The list in post #9 above may be reasonably reliable. I am only saying that because some of what is listed especially the "do not use" species is accurate, those are highly toxic. I do know from discussions with biologists that oak and beech are safe as far as the wood itself, and the dried leaves of these trees. Maple leaves were deemed safe on some sites I came across a while back, so I would assume the wood is too, but this is just my assumption.
Having said that, you are always safer to purchase wood from a reliable fish store. I know, it is expensive, but it should (note, I say "should") be safe. Malaysian Driftwood is what I have been using for years. The other types especially the branching wood is risky for toxic fungi.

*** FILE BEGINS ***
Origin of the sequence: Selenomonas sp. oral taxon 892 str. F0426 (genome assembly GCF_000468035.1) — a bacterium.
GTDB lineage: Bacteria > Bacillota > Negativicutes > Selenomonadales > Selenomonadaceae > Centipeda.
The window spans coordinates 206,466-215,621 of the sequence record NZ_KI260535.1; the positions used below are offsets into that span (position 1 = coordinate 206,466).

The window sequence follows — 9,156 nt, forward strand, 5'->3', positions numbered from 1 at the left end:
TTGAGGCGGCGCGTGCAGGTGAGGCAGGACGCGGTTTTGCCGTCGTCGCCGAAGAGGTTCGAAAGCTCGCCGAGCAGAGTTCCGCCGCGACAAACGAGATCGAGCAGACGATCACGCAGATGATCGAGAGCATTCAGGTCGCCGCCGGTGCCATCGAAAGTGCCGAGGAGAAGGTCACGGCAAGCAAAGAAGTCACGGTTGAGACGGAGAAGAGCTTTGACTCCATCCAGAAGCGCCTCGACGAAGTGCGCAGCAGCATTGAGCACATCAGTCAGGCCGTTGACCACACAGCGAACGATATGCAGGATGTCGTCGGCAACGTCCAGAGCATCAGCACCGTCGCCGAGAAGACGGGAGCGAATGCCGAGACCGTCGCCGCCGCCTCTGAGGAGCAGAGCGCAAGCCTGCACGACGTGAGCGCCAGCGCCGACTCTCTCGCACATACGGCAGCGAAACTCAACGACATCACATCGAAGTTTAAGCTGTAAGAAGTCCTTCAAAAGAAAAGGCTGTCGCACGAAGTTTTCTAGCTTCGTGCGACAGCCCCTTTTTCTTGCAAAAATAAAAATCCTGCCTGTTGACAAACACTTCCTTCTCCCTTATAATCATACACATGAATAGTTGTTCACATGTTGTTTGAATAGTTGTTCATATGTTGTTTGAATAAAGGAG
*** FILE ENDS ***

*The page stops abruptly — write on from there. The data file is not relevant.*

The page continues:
The other thing about collecting wood like oak and beech is that it must be completely dead dry, which means the wood must have become separated from the growing tree years ago so it can completely dry out. Then there is the issue of waterlogging so it will remain down in the tank and not float for months depending upon the size. And another issue is the collecting site; wood will readily absorb any liquid it comes into contact with, and there is no method to get these out quickly; they can leech out for months and even years, and in an aquarium this can be deadly due to the closed space.
I use dried leaves from oak and maple, collected from my rear garden where I know there are no chemicals, pesticides, fertilizers, etc. I use small branches that the squirrels break off from the oak tree, after they have been on the ground for several months, and even then I leave them in a dry room for months before use. I would never risk larger or thicker chunks of wood.